Briefing Teams on Product Development
This week, in our Product Management course, we were tasked with creating a Feature Brief of our banking application. Essentially, a Feature Brief is meant to serve as a presentation of the product development process and plan for all teams involved. It is meant to coalesce various teams from marketing to design to development to legal around the plan for how a product will come into existence.
Part of this involves telling the story of why it will come into existence to ensure teams are onboard and on the same page about why we are creating this product.
As such, my Feature Brief was broken in to 3 parts:
- Insights – this section provided insights gathered from research which helped inform why my application is needed
- Roadmap – this section explains the plan for how my application will come into existence at a high level, in a way that is applicable to most teams but not extremely directive to any
- Capabilities – this section outlines some of the core functionality of my application so that all teams can begin imagining app in its physical form and considering the mode by which they will be contributing to its development
I decided to develop my feature brief in Google Slides and then convert it to a PDF for presentation. For presentation in class, I printed and bound my Feature Brief. In all, it is 32 pages and you can view it here.
There were 4 steps involved in the creation of my brief.
Step 1: Find Out What Users Want
After working on my mobile application for nearly 3 months now, I have done two rounds of user interviews with 6 users each time. And, yet, as I set out to create this brief, I realized my interviews had been very specific to the flows I had been assigned. I was looking for specific feedback on features and screens within my application and had not been as interested in the usage of my application at large.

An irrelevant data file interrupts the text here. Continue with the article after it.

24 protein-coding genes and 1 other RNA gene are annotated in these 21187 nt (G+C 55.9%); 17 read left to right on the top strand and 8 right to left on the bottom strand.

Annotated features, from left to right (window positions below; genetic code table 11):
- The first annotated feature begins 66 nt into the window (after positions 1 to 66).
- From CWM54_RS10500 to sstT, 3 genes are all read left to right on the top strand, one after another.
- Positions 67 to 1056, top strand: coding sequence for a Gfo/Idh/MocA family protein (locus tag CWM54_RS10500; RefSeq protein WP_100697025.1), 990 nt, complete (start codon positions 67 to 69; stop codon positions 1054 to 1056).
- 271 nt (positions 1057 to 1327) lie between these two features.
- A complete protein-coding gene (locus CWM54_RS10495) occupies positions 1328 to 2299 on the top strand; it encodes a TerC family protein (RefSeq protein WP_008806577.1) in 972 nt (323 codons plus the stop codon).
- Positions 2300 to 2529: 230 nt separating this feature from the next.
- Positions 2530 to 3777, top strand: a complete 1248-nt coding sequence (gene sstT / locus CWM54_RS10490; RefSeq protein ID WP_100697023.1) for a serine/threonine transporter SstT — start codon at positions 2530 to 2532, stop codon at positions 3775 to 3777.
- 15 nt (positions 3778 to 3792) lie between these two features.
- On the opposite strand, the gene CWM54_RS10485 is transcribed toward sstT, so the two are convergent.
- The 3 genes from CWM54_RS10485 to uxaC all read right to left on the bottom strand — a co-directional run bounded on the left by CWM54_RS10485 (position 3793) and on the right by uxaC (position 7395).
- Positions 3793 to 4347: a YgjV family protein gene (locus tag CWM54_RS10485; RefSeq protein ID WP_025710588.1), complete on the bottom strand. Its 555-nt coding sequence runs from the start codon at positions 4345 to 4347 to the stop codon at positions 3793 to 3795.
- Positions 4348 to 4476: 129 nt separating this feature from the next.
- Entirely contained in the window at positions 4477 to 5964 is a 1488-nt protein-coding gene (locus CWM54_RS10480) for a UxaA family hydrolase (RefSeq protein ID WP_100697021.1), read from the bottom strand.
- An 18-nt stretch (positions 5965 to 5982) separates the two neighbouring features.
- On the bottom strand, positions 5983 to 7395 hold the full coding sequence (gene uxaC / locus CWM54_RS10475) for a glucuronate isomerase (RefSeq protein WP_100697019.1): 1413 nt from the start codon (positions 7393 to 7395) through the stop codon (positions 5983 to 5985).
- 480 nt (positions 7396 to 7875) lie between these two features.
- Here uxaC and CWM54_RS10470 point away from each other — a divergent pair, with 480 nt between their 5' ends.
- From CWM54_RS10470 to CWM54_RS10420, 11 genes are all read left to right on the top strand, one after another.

As a start, I decided to go back and listen to the recordings of the interviews I had held over the past couple of months. I found that often in the beginning of the interviews and a couple times throughout my participants revealed nuggets of their opinion about banking, banking specifically with Wells Fargo, and what a banking app “should do” (i.e. what features are most important). After pulling out these quotes and theming them, I was able to develop 4 core insights that help bolster my argument for creating an application and creating it in the way that I had:
- There is a mistrust amongst the general public around banking with Wells Fargo that persists into the relationship that Wells Fargo account holders have with their bank
- In their day-to-day interactions with their bank, Wells Fargo account holders are looking for unprovoked transparency to give them reassurance about their banking experience
- Account holders want to know how much money is in their account, where it came from, and where it went
- Account holders want to be able to easily move money, between accounts and into accounts (deposits)
If I had the foresight that I do now and time, I would certainly have conducted user testing in a different sequence and garnered different input from my users. At the beginning, I would have conducted interviews and contextual inquiry specifically focused on users experience at Wells Fargo, users experience banking in general, and what functionality was most desired in a banking app. Ideally then, I would be able to develop the flows which were most pertinent to users.
In this instance, we were assigned flows to develop. I imagine this is something that happens quite frequently in companies. If I had more time, at the point that I was assigned the flows, I would have conducted research to understand their value to a user before creating them to understand where they should fit into my concept map and how the information architecture should be developed. I would THEN conduct user testing on specific flows, screens, interactions, etc.
Step 2: Illustrating a Generalized Roadmap
For this assignment, I was assuming that Wells Fargo did not currently have a banking application (though they do). After identifying the insights that I did above, I explained the value of this solution to a user as a value proposition which read: